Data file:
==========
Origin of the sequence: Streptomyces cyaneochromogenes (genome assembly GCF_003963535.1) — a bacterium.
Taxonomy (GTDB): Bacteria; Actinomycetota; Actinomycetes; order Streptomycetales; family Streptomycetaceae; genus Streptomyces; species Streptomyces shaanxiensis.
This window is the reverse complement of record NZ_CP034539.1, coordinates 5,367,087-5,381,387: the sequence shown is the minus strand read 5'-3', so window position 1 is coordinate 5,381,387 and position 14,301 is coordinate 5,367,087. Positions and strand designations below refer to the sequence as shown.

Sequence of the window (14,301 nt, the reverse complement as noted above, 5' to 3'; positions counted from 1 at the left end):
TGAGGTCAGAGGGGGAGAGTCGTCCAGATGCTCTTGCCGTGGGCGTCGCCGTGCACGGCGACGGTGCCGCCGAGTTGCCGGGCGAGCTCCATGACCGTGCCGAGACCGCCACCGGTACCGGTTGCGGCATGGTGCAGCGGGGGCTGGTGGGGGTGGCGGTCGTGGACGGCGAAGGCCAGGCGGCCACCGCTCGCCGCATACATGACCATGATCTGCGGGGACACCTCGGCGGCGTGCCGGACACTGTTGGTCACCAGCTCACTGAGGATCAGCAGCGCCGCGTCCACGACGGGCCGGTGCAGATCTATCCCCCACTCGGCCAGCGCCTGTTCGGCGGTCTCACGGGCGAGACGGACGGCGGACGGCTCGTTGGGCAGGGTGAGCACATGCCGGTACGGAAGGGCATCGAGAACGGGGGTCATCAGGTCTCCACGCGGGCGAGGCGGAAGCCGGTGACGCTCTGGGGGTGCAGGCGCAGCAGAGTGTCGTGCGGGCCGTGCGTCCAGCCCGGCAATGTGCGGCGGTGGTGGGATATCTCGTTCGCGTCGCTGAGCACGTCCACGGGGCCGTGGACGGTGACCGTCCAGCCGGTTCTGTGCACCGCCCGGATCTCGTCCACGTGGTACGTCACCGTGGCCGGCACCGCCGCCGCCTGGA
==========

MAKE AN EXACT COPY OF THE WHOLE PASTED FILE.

Origin of the sequence: Streptomyces cyaneochromogenes (genome assembly GCF_003963535.1) — a bacterium.
Taxonomy (GTDB): Bacteria; Actinomycetota; Actinomycetes; order Streptomycetales; family Streptomycetaceae; genus Streptomyces; species Streptomyces shaanxiensis.
This window is the reverse complement of record NZ_CP034539.1, coordinates 5,367,087-5,381,387: the sequence shown is the minus strand read 5'-3', so window position 1 is coordinate 5,381,387 and position 14,301 is coordinate 5,367,087. Positions and strand designations below refer to the sequence as shown.

Sequence of the window (14,301 nt, the reverse complement as noted above, 5' to 3'; positions counted from 1 at the left end):
TGAGGTCAGAGGGGGAGAGTCGTCCAGATGCTCTTGCCGTGGGCGTCGCCGTGCACGGCGACGGTGCCGCCGAGTTGCCGGGCGAGCTCCATGACCGTGCCGAGACCGCCACCGGTACCGGTTGCGGCATGGTGCAGCGGGGGCTGGTGGGGGTGGCGGTCGTGGACGGCGAAGGCCAGGCGGCCACCGCTCGCCGCATACATGACCATGATCTGCGGGGACACCTCGGCGGCGTGCCGGACACTGTTGGTCACCAGCTCACTGAGGATCAGCAGCGCCGCGTCCACGACGGGCCGGTGCAGATCTATCCCCCACTCGGCCAGCGCCTGTTCGGCGGTCTCACGGGCGAGACGGACGGCGGACGGCTCGTTGGGCAGGGTGAGCACATGCCGGTACGGAAGGGCATCGAGAACGGGGGTCATCAGGTCTCCACGCGGGCGAGGCGGAAGCCGGTGACGCTCTGGGGGTGCAGGCGCAGCAGAGTGTCGTGCGGGCCGTGCGTCCAGCCCGGCAATGTGCGGCGGTGGTGGGATATCTCGTTCGCGTCGCTGAGCACGTCCACGGGGCCGTGGACGGTGACCGTCCAGCCGGTTCTGTGCACCGCCCGGATCTCGTCCACGTGGTACGTCACCGTGGCCGGCACCGCCGCCGCCTGGA